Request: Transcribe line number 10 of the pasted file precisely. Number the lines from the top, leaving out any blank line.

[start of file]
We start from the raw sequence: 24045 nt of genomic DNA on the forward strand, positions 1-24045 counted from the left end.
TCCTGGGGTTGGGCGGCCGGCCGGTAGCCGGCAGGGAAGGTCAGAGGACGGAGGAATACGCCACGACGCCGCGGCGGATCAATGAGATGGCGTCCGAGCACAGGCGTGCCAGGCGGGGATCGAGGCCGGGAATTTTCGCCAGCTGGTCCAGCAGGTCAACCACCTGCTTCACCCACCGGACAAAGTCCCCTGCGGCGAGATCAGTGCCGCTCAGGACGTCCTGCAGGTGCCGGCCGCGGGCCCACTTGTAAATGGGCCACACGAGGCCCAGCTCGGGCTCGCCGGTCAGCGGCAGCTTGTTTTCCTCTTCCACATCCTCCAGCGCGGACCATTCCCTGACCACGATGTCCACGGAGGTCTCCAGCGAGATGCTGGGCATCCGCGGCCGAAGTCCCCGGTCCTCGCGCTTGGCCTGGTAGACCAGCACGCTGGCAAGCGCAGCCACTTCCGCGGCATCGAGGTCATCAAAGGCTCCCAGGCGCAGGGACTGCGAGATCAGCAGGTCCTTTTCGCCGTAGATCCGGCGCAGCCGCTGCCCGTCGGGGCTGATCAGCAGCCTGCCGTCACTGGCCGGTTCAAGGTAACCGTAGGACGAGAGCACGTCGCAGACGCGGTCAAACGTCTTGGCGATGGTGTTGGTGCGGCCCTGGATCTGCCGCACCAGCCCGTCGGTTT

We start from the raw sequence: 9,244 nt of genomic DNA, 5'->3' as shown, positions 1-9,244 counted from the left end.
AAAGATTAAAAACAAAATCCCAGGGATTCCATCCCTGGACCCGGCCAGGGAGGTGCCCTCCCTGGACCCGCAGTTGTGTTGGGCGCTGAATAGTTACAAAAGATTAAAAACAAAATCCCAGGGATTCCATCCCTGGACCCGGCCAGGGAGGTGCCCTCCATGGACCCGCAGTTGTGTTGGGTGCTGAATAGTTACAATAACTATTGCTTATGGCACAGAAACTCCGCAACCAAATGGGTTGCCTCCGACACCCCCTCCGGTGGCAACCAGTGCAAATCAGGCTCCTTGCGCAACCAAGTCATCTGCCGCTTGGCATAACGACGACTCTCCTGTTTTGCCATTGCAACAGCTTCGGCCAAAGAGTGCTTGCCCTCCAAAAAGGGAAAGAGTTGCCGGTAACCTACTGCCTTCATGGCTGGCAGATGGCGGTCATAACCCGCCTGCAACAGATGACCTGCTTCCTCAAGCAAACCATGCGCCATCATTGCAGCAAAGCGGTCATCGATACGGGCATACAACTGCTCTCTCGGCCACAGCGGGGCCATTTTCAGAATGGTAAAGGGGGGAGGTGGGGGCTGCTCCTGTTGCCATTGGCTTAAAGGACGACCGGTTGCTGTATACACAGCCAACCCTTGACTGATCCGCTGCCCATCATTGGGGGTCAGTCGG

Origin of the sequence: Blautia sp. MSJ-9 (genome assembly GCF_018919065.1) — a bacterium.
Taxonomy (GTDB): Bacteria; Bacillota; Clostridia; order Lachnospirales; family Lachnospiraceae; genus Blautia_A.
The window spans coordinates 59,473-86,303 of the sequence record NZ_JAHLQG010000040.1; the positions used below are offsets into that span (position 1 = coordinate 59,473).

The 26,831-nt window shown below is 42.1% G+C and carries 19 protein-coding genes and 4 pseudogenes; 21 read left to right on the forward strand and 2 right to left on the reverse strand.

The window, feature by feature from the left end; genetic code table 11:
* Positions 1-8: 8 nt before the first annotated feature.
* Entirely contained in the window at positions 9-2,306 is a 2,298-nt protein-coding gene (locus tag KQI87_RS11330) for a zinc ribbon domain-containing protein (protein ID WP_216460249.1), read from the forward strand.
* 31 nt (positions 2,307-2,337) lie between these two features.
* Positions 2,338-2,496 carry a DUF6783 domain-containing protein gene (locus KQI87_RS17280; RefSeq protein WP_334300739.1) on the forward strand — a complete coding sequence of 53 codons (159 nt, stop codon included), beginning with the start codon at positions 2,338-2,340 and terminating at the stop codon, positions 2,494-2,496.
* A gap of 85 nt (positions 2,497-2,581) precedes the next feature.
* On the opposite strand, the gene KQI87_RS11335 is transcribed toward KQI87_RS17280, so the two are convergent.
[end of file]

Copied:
* Positions 1-8: 8 nt before the first annotated feature.